After two intense days and three incredibly tough challenges we finally know who will be representing GB in the World Class Global Finals: ladies and gents, please be upstanding for Mr Cameron Attfield from Disrepute in London. Whoop, whoop!
In true World Class style, he had his work cut out to gain the title – that World Class GB trophy doesn’t come without testing the finalists’ mettle to the max. Not only did he have to compete against 19 other kick-ass bartenders but he, like all of the other competitors had to pull out all the stops on the creativity front whilst also keeping their cool.
The one featuring Great British produce:
Using a minimum of 30ml of Ketel One Vodka as a base, the competitors were tasked with choosing one British ingredient and using three forms of flavour manipulation/extraction to really make it shine. There wasn’t going to be any getting away with bog standard infusions here – our wannabe World Class finalists had to show the judging panel comprising UK Ketel One Ambassador Kate Jackson and not one but two World Class Global Winners, Erik Lorincz (2010), and Orlando Marzo (2018), as well as us, that they could transform a simple, single ingredient into an all-singing, all-dancing, lipsmackingly tasty super hero. Which they did. Big style.
The one inspired by a journey:
The Singleton of Dufftown was the star of this round. Here’s where the competitors had to dazzle Johnnie Walker Scotch Whisky Ambassador Alistair Reynolds and Global Singleton Whisky Ambassador Ervin Trykowski, as well as Simon Difford, head honcho at Difford’s Guide and last year’s World Class GB Winner, Daniel Warren. The mission? To create a cocktail based on the theme of exploration, travel and adventure. Competitors could base their cocktail on any country but had to take the judges on a journey with their story and of course, their drink featuring no less than 35ml of The Singleton in the glass.
The one with the need for speed:
While day one saw the first two challenges being held in separate rooms in Rakes Bar at the Andaz Hotel, London, the third and final challenge was outdoors Taste of London. All the better for showing off the bartender’s skills to the public…
This was the Speed Round, four minutes of pure adrenalin where the bartenders had to make five drinks selected at random. These could be anything from a Tommy’s Margarita and Batanga in the Don Julio Tequila category; White Lady and Collins in the Tanqueray Gin category; Espresso Martini and Dutch Mule in the Ketel One Vodka category; Boluvardier and Julep in the Bulleit Bourbon or Rye category and Rob Roy and Whisky Sour in the Johnnie Walker Black Label, Talisker or The Singleton category.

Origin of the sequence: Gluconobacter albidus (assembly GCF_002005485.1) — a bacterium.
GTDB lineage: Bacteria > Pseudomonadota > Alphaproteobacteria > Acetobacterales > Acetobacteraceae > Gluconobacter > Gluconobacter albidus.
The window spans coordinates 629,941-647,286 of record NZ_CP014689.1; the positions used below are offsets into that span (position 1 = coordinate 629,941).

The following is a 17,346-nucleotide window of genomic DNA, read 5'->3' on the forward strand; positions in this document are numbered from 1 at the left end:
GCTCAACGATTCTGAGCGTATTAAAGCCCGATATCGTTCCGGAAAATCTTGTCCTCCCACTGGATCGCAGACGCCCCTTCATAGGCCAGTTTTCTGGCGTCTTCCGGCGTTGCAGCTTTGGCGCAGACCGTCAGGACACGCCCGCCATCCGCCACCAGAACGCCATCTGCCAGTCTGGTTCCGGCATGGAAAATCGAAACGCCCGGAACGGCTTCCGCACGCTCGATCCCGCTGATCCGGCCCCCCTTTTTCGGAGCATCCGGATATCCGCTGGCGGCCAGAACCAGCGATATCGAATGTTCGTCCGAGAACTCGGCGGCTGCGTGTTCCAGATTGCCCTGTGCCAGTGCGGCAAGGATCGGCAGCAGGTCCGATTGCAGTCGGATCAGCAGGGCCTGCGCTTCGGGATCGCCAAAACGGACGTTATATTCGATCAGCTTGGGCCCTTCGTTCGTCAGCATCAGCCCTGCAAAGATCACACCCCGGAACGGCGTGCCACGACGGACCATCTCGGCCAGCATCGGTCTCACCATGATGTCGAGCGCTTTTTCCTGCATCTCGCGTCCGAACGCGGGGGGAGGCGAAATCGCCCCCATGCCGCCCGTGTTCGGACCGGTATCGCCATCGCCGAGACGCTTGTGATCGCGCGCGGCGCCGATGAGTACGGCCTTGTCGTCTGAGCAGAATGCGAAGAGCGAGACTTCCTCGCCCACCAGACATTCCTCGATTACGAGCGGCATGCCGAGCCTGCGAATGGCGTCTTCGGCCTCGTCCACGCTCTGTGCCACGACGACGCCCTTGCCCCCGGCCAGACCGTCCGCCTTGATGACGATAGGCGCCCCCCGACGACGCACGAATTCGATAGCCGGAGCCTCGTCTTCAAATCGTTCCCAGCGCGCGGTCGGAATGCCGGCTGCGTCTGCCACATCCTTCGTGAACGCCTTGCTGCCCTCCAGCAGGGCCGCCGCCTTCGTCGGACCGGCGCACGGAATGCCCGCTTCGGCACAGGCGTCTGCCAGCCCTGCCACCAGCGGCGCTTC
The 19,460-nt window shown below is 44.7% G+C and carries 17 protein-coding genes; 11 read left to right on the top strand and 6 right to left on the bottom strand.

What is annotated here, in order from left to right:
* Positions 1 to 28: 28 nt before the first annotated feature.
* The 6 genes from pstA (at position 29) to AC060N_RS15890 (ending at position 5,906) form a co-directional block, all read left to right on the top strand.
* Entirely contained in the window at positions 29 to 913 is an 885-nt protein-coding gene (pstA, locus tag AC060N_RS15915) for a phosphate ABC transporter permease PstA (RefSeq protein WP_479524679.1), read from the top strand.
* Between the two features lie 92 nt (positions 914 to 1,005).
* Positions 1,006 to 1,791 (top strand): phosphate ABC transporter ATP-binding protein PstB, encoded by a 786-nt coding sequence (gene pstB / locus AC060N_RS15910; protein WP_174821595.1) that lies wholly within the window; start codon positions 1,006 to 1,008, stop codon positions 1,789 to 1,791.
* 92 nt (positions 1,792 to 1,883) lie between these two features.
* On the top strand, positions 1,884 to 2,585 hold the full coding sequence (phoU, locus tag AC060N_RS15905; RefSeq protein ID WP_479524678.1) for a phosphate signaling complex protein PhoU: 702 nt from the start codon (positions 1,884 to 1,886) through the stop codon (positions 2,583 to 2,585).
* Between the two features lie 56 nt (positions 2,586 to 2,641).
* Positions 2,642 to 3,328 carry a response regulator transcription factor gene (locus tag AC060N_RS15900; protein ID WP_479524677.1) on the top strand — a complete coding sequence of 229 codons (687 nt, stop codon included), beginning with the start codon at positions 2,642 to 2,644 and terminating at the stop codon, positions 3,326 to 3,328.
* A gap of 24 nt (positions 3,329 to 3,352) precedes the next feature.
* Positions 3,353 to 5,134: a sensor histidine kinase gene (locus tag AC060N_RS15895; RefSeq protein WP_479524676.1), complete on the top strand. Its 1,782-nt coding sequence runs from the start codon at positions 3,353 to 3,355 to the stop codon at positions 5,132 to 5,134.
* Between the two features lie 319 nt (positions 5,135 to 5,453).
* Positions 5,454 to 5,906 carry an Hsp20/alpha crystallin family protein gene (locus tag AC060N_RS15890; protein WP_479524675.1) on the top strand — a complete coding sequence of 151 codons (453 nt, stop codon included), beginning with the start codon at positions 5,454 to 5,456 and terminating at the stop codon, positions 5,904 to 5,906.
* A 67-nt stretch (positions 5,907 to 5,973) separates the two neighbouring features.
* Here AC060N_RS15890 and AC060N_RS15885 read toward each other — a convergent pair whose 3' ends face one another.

If memorising that little lot wasn’t enough, the excitement level was dialled up to intense as two competitors were up at a time, making the same drinks and essentially competing against each other. Oh, and get this, while they were shaking, stirring and generally whipping themselves up into a frenzy, they had two minutes each to chit-chat with Erik Lorincz (yes, him again), UK Bulleit Bourbon Ambassador Jenna Ba, UK Talisker Whisky Ambassador Jason Clark, Simon Webster of BarLife and various members of the public. Sound easy? You try doing it while you’re focusing on making a round of perfectly balanced drinks, complete with the correct garnishes. Not to mention the little matter of a coveted title up for grabs…
Wait over, it was time to announce the winners. In third place was the stylish and slick Jo Last from the Beaufort Bar at the Savoy. Next in at a fiendishly close second was the amazingly talented, extremely suave Sean Fennelly from Fitz’s Bar at the Kimpton Hotel. And you know who came first, right? We mentioned it at the beginning. Cameron Attfield missed out on the top spot last year but he didn’t let that put him off. Lessons in life: if you want something bad enough and you get it first time round, pick yourself up, dust yourself down and start all over again.
Our 15 minutes with Cameron Attfield starts here:
Well done champ! Let’s rewind to this time last year, do you remember how were you feeling?
I was really gutted and emotionally upset but I knew the best man had definitely won. And that’s what helped me. I thought I’d put everything into the competition but on reflection, my presentation style was pretty unconventional. Coming into it this year I wanted to refine a lot of stuff. There’s still a long way to go before I’ll be a great presenter but basically, I didn’t want to feel the same way that I felt last year.
Did you have any hesitations about entering this year or did you want to get back to it straight away?
I definitely wanted to get straight back into it, even if I didn’t make it through to the final. The competition itself is such a great experience – everyone involved is amazing, you get to meet great people and make so many good friends. As soon as I settled down after the disappointment of not winning last year, a week later I was like, “that’s it, I’m going back and I’m going to make sure I give it my all.”
The difference was this time round I knew I had to really work on my presentation style – be more polished. Getting through to the final 20 was definitely a cause for a lot of excitement but there were nerves as well because I was in the final last year. The thing is, when you get to this stage of the competition, you definitely want to win.
Why does the World Class competition mean so much to you?
For a multitude of reasons. For me, you learn and grow so much. I’ve definitely grown a lot since last year – this is essentially the biggest and best competition in the world. I’ve been in this industry for about 10 years and it’s always been a goal of mine to win the title, it’s so highly regarded all around the world but it’s also a steep learning curve. It gives you the best experience, helps you grow as a bartender but it helps your creativity as well. Thanks to this competition I’ve pushed myself to do a lot of things that I wouldn’t have done.